Can Santa and Jesus coexist for Christians? 3 Oklahoma City-area clergy share their thoughts

It may be the December Dilemma that nobody talks about in polite conversation. Can Santa and Jesus coexist for Christians? Three Oklahoma City area pastors share their thoughts on the subject.
BY CARLA HINTON Published: December 21, 2013

It may be the December Dilemma that people rarely talk about.

It's not interfaith marriages and connections or Nativity scenes in public school. Nor is it the annual brouhaha over “Merry Christmas” or “Happy Holidays” greetings in area stores.

The argument stirring beneath the surface for many Christian families is whether the fictional Santa Claus popularized by modern culture should be introduced into the imaginations of children being raised to mark Christmas as the celebration of Christ's birth.

A recent poll conducted by the Pew Research Center's Religion & Public Life Project found that Santa is very much a part of the Christmas traditions of many Americans.

“One-fifth of Americans say they are the parent or guardian of a child in their household who believes in Santa Claus,” a poll review stated on the center's website. Of that group, 69 percent said they participate in the tradition of a Christmas Eve visit by Santa Claus.

Several local pastors shared their thoughts on the subject.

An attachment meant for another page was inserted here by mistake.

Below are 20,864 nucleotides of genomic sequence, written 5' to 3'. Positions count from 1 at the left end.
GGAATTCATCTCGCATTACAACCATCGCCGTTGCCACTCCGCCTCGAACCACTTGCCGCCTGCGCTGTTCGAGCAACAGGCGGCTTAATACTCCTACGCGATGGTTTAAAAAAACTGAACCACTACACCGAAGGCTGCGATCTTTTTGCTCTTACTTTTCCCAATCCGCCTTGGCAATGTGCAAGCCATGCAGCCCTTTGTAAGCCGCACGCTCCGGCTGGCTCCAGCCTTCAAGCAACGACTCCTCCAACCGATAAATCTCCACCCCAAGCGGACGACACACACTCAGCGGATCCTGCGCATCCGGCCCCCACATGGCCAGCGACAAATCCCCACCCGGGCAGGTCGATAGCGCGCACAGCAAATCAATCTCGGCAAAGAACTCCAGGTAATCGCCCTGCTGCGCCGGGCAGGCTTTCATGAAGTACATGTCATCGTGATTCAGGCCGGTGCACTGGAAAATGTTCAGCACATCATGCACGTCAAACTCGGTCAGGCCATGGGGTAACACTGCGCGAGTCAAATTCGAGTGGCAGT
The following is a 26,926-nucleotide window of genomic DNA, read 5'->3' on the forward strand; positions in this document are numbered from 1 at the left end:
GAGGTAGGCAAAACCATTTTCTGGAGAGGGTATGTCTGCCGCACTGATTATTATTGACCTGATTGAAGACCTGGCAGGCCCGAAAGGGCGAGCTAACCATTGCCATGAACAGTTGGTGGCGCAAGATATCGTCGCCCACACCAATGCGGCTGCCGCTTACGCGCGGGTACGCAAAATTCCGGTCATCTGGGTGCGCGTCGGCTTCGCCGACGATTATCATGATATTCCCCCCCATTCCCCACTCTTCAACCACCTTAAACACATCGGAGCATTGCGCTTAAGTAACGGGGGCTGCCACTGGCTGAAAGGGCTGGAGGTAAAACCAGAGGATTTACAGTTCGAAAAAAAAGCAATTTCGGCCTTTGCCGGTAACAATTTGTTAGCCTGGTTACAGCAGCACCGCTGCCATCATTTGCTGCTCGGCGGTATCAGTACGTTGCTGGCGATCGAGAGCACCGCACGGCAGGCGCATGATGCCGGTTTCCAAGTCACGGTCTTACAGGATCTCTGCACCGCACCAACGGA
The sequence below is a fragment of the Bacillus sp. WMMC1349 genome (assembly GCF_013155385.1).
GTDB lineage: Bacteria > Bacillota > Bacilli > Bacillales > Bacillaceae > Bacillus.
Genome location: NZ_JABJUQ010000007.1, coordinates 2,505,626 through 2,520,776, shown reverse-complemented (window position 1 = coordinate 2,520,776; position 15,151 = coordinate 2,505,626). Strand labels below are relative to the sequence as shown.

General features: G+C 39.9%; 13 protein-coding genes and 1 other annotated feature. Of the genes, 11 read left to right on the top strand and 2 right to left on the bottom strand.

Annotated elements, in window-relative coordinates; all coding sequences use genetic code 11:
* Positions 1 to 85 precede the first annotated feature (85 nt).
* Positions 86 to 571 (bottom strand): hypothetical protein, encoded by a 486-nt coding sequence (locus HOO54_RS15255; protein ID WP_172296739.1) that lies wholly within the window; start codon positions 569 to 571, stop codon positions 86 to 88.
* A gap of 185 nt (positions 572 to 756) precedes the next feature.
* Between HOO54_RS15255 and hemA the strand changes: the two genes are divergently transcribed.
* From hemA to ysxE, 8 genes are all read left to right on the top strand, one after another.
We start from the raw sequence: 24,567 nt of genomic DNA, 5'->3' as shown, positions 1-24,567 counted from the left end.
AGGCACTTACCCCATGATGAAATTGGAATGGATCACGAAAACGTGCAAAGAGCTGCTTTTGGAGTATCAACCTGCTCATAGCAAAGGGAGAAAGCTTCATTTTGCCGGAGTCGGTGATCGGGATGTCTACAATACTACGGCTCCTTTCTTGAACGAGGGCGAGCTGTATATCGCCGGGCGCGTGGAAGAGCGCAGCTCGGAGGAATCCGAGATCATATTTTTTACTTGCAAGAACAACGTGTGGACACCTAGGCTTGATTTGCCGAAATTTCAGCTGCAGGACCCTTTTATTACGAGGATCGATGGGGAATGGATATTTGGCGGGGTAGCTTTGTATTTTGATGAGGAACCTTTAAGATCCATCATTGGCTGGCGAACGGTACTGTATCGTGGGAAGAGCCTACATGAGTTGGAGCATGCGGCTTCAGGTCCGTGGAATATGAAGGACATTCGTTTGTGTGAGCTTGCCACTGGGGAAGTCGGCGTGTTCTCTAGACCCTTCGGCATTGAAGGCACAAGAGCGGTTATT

The Rev. A. Byron Coleman, senior pastor of Fifth Street Baptist Church, 801 NE 5, said he thinks it's OK to share the story of Santa Claus with children, primarily because children typically lose the tendency to believe in the character as they grow older.

“I think many of us were raised being told fairy tales like the Easter Bunny, Santa Claus, Snow White and Alice and Wonderland, but those stories in no way, shape or form stayed with us as we grew older,” Coleman said. “So I don't have a problem with Santa Claus as long as we are telling them about the Gospel message at the same time.”

Coleman said the traditional stories and songs about Santa Claus are often tied to lessons about good behavior.

“What's wrong with telling a child ‘He knows when you are sleeping, he knows when you're awake. He knows when you've been bad or good so be good for goodness sake'?” Coleman said. “There's a moral clause behind that that doesn't overshadow Jesus. If it helps a child to improve his behavior, so be it.”

‘About love and giving'

The Rev. Mark Muenchow, senior pastor of Messiah Lutheran Church, 3600 Northwest Expressway, said much the same.

“I think it is OK, especially for little children, as long as we also communicate to them the whole reason for the season, the birth of Jesus Christ, the first and best ‘Christmas Gift' of all,” Muenchow said.

He said some parents may want to tell youths about St. Nicholas, a fourth-century Roman Catholic saint whose story eventually evolved into the Santa Claus of popular culture. Muenchow said though St. Nick's story has been “commercialized and skewed” somewhat, it can be used to lead children into the central message of Christmas, which is Christ and God's love for the world.

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